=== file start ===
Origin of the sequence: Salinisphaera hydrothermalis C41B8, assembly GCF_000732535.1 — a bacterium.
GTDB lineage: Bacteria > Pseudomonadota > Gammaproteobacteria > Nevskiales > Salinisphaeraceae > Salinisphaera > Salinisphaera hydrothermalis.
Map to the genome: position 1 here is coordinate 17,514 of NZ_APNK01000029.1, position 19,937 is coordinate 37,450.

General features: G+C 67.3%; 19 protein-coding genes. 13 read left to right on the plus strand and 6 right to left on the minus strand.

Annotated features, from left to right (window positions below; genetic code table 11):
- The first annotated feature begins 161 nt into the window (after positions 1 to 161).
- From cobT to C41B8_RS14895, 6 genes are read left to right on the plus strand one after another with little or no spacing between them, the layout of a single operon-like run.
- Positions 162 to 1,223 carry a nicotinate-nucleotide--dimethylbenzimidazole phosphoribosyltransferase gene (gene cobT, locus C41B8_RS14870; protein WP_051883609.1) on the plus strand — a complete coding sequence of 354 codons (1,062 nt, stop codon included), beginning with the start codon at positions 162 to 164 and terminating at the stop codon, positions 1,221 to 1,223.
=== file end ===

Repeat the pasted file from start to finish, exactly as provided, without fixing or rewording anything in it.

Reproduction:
Origin of the sequence: Salinisphaera hydrothermalis C41B8, assembly GCF_000732535.1 — a bacterium.
GTDB lineage: Bacteria > Pseudomonadota > Gammaproteobacteria > Nevskiales > Salinisphaeraceae > Salinisphaera > Salinisphaera hydrothermalis.
Map to the genome: position 1 here is coordinate 17,514 of NZ_APNK01000029.1, position 19,937 is coordinate 37,450.

General features: G+C 67.3%; 19 protein-coding genes. 13 read left to right on the plus strand and 6 right to left on the minus strand.

Annotated features, from left to right (window positions below; genetic code table 11):
- The first annotated feature begins 161 nt into the window (after positions 1 to 161).
- From cobT to C41B8_RS14895, 6 genes are read left to right on the plus strand one after another with little or no spacing between them, the layout of a single operon-like run.
- Positions 162 to 1,223 carry a nicotinate-nucleotide--dimethylbenzimidazole phosphoribosyltransferase gene (gene cobT, locus C41B8_RS14870; protein WP_051883609.1) on the plus strand — a complete coding sequence of 354 codons (1,062 nt, stop codon included), beginning with the start codon at positions 162 to 164 and terminating at the stop codon, positions 1,221 to 1,223.